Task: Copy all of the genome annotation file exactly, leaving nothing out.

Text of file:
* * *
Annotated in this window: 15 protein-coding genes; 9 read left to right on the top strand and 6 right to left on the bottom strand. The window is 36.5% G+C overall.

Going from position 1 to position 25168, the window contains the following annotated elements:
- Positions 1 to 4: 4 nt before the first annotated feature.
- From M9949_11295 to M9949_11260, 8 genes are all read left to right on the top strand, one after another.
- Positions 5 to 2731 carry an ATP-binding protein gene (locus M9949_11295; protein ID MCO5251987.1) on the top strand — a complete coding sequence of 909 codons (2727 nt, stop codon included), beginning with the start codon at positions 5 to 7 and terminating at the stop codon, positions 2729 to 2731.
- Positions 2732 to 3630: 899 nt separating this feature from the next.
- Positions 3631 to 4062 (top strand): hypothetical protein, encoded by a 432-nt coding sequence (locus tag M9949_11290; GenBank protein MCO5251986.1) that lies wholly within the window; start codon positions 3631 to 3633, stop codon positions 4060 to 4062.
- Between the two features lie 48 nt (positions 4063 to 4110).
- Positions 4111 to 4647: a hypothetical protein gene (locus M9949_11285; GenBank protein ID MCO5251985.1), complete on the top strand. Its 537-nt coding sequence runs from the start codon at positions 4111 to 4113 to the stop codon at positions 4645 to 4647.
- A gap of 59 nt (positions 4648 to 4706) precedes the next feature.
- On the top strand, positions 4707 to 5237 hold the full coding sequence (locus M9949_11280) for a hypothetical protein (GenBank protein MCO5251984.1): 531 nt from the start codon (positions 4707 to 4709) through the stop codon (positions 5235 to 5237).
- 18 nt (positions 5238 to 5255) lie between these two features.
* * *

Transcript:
Annotated in this window: 15 protein-coding genes; 9 read left to right on the top strand and 6 right to left on the bottom strand. The window is 36.5% G+C overall.

Going from position 1 to position 25168, the window contains the following annotated elements:
- Positions 1 to 4: 4 nt before the first annotated feature.
- From M9949_11295 to M9949_11260, 8 genes are all read left to right on the top strand, one after another.
- Positions 5 to 2731 carry an ATP-binding protein gene (locus M9949_11295; protein ID MCO5251987.1) on the top strand — a complete coding sequence of 909 codons (2727 nt, stop codon included), beginning with the start codon at positions 5 to 7 and terminating at the stop codon, positions 2729 to 2731.
- Positions 2732 to 3630: 899 nt separating this feature from the next.
- Positions 3631 to 4062 (top strand): hypothetical protein, encoded by a 432-nt coding sequence (locus tag M9949_11290; GenBank protein MCO5251986.1) that lies wholly within the window; start codon positions 3631 to 3633, stop codon positions 4060 to 4062.
- Between the two features lie 48 nt (positions 4063 to 4110).
- Positions 4111 to 4647: a hypothetical protein gene (locus M9949_11285; GenBank protein ID MCO5251985.1), complete on the top strand. Its 537-nt coding sequence runs from the start codon at positions 4111 to 4113 to the stop codon at positions 4645 to 4647.
- A gap of 59 nt (positions 4648 to 4706) precedes the next feature.
- On the top strand, positions 4707 to 5237 hold the full coding sequence (locus M9949_11280) for a hypothetical protein (GenBank protein MCO5251984.1): 531 nt from the start codon (positions 4707 to 4709) through the stop codon (positions 5235 to 5237).
- 18 nt (positions 5238 to 5255) lie between these two features.